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MICHAEL DIBDIN. The Last Sherlock Holmes Story (1978).

31 May

The word “last” in the title is no mere marketing flourish; it’s an omen of genuine terminality. Something truly ends in this first novel by Dibdin, who later made a mark with his series about Italian police commissioner Aurelio Zen. At the least, what ends here is the aura of boyish innocence that lay draped like a warm, woolly Inverness cape across the imagined world of the original Holmes tales. LastSherlock.png The cozy structures of Victorian life, which had long kept evil within boundaries that the great detective could negotiate with masterly flair, are now crumbling underfoot. Inciting this affront to order are the exploits of Jack the Ripper: In the fall of 1888, an assailant slices a half-dozen prostitutes to death on the dank, narrow streets of Whitechapel, in east London. For Holmes, whose career was on the ascent at that very moment, the Ripper killings present the ultimate crime-fighting challenge. Add in the involvement of Professor Moriarty (this book’s title also plays on “The Final Problem,” the title of the adventure in which Holmes confronts that fabled nemesis), along with the motif of Holmes’s cocaine addiction, and Dibdin has the makings of a tour de force. Sherlockian purists might deem the novel to be a tour de farce, a pastiche that begins competently but then veers perversely from homage to horror. They would not be wrong. But others will appreciate Dibdin’s clever plotting, which recalls Ruth Rendell at her most ingenious and most psychologically acute. Non-purists might also see that this work is finally about Dr. Watson, who of course acts as narrator, and about the good doctor’s abiding affection for Holmes—the Holmes whom posterity knows, and whom Watson knew and loved.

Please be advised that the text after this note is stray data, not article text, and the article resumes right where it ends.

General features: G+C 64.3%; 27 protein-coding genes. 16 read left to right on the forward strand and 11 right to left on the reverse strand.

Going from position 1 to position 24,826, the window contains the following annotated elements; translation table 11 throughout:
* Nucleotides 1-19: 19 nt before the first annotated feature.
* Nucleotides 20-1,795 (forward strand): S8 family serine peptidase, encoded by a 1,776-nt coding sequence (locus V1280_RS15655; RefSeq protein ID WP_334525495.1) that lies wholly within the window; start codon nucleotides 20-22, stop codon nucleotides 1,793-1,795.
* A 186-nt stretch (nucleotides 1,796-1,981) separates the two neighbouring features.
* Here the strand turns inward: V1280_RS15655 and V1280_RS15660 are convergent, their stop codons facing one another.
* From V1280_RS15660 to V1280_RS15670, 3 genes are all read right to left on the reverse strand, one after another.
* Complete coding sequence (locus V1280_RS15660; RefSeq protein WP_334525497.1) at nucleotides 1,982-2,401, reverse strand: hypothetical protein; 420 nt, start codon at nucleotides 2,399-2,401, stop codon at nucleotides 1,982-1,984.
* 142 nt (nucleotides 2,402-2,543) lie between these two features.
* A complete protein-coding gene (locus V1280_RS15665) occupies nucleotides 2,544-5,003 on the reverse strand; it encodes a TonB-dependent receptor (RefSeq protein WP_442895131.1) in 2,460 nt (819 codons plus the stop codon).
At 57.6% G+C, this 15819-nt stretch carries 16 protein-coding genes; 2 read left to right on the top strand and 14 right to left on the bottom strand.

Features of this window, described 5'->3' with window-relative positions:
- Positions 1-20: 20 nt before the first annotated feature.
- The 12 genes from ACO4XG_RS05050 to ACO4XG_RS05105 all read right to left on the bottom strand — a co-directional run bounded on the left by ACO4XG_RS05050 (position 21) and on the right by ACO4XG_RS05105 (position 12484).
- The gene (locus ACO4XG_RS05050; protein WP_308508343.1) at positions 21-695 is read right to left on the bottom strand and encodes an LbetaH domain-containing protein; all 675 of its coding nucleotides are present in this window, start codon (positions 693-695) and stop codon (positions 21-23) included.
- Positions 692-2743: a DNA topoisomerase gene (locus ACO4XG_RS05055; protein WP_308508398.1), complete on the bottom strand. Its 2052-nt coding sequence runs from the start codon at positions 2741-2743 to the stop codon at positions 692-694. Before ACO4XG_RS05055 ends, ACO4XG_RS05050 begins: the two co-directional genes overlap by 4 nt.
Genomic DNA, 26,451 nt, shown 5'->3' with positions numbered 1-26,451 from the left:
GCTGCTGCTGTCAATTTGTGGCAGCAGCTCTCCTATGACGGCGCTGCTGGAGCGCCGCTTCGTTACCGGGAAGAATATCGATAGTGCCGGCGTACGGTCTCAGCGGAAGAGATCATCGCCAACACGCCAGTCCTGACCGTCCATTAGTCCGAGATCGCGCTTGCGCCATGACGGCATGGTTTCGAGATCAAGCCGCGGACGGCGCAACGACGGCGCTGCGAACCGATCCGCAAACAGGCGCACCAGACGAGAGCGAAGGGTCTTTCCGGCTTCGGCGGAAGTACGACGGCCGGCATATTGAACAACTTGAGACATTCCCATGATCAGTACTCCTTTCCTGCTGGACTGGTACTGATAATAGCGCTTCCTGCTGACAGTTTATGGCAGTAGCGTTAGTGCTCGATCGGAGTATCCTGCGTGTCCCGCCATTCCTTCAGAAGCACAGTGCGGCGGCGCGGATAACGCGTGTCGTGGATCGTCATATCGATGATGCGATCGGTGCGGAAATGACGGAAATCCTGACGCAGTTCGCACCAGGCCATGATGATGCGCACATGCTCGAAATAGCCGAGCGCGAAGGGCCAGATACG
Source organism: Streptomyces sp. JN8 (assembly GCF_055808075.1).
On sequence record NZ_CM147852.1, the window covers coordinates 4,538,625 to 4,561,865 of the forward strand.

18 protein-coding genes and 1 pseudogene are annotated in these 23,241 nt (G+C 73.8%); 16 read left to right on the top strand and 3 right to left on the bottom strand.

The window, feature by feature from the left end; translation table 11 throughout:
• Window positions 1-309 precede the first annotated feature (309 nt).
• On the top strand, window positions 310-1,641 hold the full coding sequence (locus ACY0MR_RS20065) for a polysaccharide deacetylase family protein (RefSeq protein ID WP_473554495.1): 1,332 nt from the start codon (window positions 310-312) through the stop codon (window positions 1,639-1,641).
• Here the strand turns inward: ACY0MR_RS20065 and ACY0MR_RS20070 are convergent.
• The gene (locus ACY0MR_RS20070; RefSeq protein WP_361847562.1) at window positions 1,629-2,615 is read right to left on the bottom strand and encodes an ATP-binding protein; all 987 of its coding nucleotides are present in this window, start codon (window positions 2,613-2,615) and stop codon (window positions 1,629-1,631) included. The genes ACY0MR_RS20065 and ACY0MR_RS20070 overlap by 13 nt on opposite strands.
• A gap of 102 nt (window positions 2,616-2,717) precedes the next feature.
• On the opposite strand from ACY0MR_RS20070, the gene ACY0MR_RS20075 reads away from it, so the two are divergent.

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4 Comments

Posted by on May 31, 2013 in British, Historical, Novel, Puzzle

 

4 responses to “MICHAEL DIBDIN. The Last Sherlock Holmes Story (1978).

  1. Skywatcher

    June 3, 2013 at 4:27 AM

    It’s competently enough written, although I still think that it’s a quite silly novel. I’m not entirely certain about the idea that it spells the end of the boyish innocence spreading over the cozy imagined world of the original tales. For a start, the world of the tales may have been romanticised, but it was the world that the original readers saw about them. The Ripper atrocities happened a year after the first appearance of Holmes, so it’s hardly as if they challenged the reality of the stories. There’s also the question of how cozy the originals actually are. Something like THE CARDBOARD BOX from MEMOIRS has someone clubbing a young woman and her beau to death, carving their ears off, and sending said ears through the post. Equally, the final collection THE CASEBOOK OF SHERLOCK HOLMES is one of the grimmest, with disease, acid attacks, mutilation and madness as a constant backdrop.

     
  2. Mike

    June 4, 2013 at 9:03 AM

    Thank you for your thoughtful comment, Skywatcher. The point that you raise about the dark (indeed, noirish) quality that marks many of the original tales is a good one, and probably I could have used a more apt term than “boyish innocence.” But I’d make a clear distinction between the world outside 221B Baker Street and the world within that (yes) cozy sanctum. It’s the boundaries around the latter world that are breached in Dibdin’s novel, and I suppose that I was a little coy on that point—mainly in order to keep my review spoiler-free.

     
  3. Skywatcher

    June 7, 2013 at 5:51 PM

    Yeah, I see what you mean. It’s rather like the way that in hardboiled, you might see Philip Marlowe’s office as rather cozy, whilst Sam Spade’s isn’t. They’re not that different in content, but Spade is touched with darkness in the way that Marlowe isn’t. Equally, 221b is a safe haven to us. God, it’s difficult writing reviews that don’t contain spoilers, isn’t it?

     
  4. Mike

    June 8, 2013 at 9:46 AM

    Indeed. And ever there were a book that begs to have its plot spoiled, it’s this one!

     

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